This publication recently spoke to the digital advisor business about prospects and what it thinks of the potential for further "robo" wealth growth.
Singapore-based robo-advisor Bambu, which targets mass-affluent clients, has more than 100,000 customers and wants to onboard 1 million customers over the next two years, its chief executive and founder says.
There is a segment of the wealth management which comes under the HNW category but above the retail segment, and this cohort contains the HNW clients of the future. Nurturing it and serving it makes plenty of sense over the medium term.
In December last year Bambu, Apex Clearing and US asset management titan Franklin Templeton collaborated to bring out Tango, a turnkey robo-advisor that gives advisors the ability to provide personalised, goals-based wealth management at scale.
“The end-customer will get a digital wealth journey to build and invest in their own financial goals. The platform is targeted at consumers with $50,000 to $200,000 in assets under management and who are best served with digital,” Ned Philips told this news service recently.
The digital wealth space – definitions can vary – is already large and growing. A number of commentaries say that, globally, the digital market will manage trillions of dollars in assets in coming years. One report from last year (Daily Fintech, 16 June) said that total AuM was just under $1.0 trillion and could reach $2.4 trillion in under five years from now, given a compound annual growth rate of 26 per cent).
Digital platforms have often targeted the mass-affluent rather than the HNW and ultra-HNW end of the spectrum, although the lines blur. A report by Boston Consulting Group issued last year said that the mass-affluent market should be tapped as a new source of growth. In Asia, Ant Fortune, part of Ant Financial, has taken aim at this space; in the US, Betterment and Wealthfront are important players. Another example from Singapore is StashAway, which this publication interviewed recently.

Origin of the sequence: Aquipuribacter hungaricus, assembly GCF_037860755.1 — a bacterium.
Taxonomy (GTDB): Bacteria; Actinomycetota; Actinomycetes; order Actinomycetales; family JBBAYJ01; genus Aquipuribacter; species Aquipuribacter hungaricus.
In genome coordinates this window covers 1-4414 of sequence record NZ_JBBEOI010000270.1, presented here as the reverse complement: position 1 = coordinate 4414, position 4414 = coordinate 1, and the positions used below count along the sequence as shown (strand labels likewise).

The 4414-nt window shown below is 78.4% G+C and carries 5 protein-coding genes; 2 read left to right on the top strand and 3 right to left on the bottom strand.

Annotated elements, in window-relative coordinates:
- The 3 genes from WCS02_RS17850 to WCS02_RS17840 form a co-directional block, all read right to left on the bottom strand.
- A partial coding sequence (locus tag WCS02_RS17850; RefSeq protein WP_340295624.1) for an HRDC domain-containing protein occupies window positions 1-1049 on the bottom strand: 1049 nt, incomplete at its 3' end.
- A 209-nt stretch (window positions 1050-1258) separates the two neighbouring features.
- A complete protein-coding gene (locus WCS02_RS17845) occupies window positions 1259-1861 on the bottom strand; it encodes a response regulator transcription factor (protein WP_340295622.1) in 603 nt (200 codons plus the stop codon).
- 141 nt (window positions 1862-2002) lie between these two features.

Robo-advisors have their critics. In 2017, Mark Carney, governor of the Bank of England at the time, voiced his concern that these platforms, using algorithms to buy or sell assets based on pre-set risk tolerances, could actually encourage “herding” behaviour in markets, leading to dangerous one-way bets in the market.
The field is still relatively young, as noted in an academic paper for the University of Maryland University College (13 February 2020). The author argued that the term “robo-advisor” is misleading. “The algorithm doesn’t advise an investor it is merely a financial instrument, a tool, a function, that is fed with inputs, in this instance the client’s answer to a questionnaire, therefore, investors should be given the option to exercise their own due diligence by manually accepting the recommendations offered by the algorithm and not automatically invest the client’s assets.”